Public Schools Are Not Teaching About 9/11 Because of Political Correctness
The Star-Spangled Banner will still wave on the 19th anniversary of the September 11th, 2001 terrorist attacks thanks to Young America’s Foundation.
Spencer Brown, the spokesman for the Young America’s Foundation, told the “Todd Starnes Show” on Wednesday that his organization is set to continue its annual 9/11 project and said this year’s message is even more important that prior ones because “we all need a reminder of what it means to be an American.”
The 9/11: Never Forget Project, which was started in 2003, aims to ensure that students across the U.S. are properly taught about what happened during the terror attacks nearly 20 years ago. The program was started after YAF learned that many schools and campuses were “either completely ignoring the anniversary or holding a politically correct event instead.”
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Brown said that part of the initiative includes 2,977 being displayed somewhere on a college campus, which he said resonates with some students who may have been very young during the attack. He said for some of these students it may be otherwise just another morning in September.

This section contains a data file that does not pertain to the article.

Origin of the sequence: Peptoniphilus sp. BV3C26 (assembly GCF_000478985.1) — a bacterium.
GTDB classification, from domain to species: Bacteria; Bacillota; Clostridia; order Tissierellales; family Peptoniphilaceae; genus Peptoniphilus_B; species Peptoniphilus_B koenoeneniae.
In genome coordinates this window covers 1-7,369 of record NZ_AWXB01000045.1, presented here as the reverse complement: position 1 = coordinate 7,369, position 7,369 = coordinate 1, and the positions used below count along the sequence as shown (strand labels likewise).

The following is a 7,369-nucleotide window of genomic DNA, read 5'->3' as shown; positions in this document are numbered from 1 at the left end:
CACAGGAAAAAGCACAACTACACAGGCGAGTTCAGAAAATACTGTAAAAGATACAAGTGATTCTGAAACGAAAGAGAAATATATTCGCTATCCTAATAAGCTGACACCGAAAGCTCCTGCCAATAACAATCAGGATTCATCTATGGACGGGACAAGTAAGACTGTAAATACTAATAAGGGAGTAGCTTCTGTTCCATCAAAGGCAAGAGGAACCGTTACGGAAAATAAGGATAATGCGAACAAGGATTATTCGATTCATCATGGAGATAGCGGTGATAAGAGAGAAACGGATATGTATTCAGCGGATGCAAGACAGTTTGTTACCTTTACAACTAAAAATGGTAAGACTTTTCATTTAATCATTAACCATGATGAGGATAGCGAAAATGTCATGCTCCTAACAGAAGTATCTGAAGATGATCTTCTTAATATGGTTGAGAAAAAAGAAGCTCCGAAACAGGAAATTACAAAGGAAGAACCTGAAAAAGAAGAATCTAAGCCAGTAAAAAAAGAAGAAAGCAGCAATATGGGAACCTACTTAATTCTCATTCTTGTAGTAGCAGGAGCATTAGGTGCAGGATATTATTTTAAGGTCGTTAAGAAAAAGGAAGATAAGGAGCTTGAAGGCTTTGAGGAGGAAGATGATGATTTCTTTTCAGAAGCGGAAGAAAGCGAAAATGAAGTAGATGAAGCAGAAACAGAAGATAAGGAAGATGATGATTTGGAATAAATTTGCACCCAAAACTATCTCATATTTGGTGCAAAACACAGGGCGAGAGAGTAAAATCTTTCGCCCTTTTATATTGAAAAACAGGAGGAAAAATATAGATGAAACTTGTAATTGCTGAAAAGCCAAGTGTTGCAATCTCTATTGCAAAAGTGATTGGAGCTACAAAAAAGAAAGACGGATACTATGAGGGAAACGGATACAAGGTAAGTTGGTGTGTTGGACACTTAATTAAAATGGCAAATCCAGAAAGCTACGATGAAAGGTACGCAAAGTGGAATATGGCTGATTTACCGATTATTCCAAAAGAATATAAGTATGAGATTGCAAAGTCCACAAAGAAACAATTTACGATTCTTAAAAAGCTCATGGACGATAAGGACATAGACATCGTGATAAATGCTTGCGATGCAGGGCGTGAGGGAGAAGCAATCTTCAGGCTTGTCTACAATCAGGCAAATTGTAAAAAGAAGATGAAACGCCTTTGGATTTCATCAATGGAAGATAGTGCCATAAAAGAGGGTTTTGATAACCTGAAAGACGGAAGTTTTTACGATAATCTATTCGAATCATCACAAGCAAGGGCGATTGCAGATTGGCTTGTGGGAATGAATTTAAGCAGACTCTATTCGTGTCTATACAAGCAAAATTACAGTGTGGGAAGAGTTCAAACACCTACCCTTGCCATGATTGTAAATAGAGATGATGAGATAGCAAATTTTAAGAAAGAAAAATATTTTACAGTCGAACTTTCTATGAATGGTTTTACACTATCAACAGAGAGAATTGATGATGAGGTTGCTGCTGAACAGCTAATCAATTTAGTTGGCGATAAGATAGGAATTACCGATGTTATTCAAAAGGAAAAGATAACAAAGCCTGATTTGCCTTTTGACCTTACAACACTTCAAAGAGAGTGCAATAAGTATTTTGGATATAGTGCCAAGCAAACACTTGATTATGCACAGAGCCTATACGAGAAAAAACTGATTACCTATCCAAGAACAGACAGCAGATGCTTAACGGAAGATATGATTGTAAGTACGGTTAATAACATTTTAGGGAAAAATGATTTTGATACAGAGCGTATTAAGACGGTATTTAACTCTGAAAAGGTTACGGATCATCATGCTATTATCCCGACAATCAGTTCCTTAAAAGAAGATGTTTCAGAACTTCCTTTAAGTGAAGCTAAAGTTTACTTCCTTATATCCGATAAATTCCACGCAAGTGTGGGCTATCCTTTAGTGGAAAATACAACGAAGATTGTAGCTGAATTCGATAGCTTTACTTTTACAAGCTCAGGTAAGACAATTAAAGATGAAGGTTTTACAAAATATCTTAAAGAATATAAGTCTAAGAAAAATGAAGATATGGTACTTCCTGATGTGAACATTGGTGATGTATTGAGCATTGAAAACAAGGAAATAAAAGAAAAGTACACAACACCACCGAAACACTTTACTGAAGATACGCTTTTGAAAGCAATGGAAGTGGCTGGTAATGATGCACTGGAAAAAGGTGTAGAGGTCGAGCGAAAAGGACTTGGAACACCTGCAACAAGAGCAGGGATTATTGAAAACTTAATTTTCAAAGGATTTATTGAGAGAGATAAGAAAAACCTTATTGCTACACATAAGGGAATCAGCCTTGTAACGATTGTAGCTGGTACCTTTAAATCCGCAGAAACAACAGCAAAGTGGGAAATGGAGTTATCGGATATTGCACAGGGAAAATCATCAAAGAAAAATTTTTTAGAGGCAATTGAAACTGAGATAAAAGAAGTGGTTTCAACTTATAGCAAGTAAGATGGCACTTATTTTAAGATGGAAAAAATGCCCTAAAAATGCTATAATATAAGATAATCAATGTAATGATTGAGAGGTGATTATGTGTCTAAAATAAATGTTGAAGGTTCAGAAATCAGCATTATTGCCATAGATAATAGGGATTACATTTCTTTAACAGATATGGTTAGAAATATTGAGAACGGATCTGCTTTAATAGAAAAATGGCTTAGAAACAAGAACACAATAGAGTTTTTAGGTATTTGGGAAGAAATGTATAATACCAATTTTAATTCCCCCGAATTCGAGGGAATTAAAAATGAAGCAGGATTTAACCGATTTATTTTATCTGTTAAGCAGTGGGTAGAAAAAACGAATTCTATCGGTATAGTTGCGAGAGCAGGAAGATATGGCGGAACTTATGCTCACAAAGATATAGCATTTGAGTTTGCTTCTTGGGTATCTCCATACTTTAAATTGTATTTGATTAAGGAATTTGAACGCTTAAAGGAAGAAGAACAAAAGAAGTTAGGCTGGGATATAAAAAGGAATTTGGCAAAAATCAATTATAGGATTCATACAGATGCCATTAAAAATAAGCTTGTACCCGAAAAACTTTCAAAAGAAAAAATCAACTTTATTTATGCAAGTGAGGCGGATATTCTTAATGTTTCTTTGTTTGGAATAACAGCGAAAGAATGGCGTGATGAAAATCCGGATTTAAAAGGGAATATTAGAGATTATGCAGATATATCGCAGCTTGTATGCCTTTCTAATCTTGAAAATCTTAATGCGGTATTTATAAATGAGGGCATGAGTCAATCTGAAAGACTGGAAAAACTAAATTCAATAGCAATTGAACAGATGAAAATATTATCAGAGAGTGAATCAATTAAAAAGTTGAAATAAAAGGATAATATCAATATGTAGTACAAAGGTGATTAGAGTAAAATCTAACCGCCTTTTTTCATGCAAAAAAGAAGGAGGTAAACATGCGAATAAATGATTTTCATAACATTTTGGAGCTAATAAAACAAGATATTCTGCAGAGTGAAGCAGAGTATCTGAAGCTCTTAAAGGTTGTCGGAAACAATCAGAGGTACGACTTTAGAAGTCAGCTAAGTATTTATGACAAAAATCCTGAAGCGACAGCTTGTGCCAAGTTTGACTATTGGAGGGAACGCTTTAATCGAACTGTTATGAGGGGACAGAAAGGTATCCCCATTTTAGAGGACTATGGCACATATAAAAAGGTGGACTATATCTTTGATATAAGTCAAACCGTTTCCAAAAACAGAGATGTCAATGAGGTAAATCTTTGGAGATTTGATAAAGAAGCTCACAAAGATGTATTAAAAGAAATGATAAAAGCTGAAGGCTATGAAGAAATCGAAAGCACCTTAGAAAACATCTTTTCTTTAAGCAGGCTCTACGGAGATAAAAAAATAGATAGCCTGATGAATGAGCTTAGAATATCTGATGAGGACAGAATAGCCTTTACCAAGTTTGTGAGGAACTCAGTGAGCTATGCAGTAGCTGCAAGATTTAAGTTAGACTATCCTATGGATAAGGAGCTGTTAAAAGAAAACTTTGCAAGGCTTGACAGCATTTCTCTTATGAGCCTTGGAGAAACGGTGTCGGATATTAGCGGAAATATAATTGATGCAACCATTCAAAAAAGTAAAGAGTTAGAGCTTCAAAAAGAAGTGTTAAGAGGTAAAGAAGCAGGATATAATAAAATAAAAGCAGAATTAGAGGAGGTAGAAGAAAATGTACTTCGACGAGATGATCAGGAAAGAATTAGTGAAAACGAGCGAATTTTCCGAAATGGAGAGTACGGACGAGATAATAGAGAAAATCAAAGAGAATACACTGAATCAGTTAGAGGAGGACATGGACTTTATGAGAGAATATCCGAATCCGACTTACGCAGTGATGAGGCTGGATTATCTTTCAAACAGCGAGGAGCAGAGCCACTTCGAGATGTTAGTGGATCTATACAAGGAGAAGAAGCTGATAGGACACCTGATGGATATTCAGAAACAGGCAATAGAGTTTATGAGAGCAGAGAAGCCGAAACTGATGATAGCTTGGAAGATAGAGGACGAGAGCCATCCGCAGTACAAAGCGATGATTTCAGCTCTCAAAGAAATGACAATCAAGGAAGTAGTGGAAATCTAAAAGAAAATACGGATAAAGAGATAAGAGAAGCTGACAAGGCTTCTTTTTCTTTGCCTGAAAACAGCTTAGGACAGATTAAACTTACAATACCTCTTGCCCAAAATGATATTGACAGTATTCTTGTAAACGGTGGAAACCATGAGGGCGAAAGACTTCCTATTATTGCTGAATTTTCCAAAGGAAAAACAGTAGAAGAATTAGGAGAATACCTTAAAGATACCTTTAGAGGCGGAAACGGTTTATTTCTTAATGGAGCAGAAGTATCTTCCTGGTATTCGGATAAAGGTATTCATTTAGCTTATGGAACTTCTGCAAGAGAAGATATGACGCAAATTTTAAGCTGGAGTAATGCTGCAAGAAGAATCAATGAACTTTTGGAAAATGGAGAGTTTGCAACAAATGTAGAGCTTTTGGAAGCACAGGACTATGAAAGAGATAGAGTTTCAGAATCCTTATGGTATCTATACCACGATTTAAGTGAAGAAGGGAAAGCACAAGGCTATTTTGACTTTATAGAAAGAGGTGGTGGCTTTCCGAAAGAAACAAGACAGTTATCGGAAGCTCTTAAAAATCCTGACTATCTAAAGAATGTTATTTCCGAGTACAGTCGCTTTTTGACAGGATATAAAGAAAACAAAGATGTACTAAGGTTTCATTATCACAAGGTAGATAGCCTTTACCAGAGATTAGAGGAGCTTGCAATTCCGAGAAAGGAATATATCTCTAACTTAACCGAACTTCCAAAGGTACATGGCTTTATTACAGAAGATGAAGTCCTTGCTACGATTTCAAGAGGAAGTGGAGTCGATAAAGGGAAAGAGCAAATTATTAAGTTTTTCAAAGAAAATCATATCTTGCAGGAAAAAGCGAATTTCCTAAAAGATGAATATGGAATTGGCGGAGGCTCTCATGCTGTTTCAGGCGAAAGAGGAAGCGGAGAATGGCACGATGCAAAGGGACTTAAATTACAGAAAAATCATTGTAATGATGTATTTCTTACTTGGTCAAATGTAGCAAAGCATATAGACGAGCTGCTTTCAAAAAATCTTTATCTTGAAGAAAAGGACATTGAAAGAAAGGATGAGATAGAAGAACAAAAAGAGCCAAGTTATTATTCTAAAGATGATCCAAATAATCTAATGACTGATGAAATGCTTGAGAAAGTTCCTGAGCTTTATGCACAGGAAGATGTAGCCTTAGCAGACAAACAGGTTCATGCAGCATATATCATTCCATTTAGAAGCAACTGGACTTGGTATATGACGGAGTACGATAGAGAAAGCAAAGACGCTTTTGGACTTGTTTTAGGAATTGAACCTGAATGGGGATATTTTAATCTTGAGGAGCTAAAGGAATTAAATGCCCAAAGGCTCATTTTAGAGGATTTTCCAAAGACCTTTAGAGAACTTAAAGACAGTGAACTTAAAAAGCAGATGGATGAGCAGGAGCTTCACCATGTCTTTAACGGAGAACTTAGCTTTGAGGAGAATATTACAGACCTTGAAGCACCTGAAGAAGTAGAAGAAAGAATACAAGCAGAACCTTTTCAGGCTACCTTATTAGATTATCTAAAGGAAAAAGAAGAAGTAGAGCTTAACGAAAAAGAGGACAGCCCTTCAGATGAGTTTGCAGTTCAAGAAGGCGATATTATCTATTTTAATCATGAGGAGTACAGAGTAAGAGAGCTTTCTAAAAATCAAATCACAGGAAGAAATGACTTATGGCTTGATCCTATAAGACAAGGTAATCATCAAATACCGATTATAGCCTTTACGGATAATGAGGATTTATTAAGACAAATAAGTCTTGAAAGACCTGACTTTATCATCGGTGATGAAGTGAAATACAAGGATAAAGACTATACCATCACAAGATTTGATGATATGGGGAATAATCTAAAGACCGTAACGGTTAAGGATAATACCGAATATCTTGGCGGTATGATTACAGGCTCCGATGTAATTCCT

“When you see nearly 3,000 American flags, you really see the magnitude of the loss that we suffered,” he said.
Todd Starnes, the host of the radio show, said that the story of the terror attacks is “sadly not being told in many of our public school classrooms.”
Starnes said the attempt to gloss over what happened in New York City is not new and said days after the attacks, networks agreed not to show videos of the two planes crashing into the World Trade Center. He said the theory was that the footage was too graphic.
“I believe they did it to be politically correct,” Starnes said. “And I believe that that’s a tragedy because I believe everybody needs to understand the history of what happened on that day.”
Brown agreed with Starnes that schools in the U.S. are attempting to replace reality with political correctness.
“They don’t want to bring up the events on 9/11 because it might make some students uncomfortable, or it might make some students feel othered,” he said. “But the fact is that the United States was attacked by terrorists in one of the darkest days in our country’s history.”
But he said, besides the horrors of the attack, the U.S. also came together like never before.
“Americans have always bounced back, I think even stronger than before,” he said. “So by removing the history of the horrible things that happened, you sort of minimize the ability of Americans—in our memory at least—to overcome those things. You look around today and I think we all need a reminder of what it means to be an American.”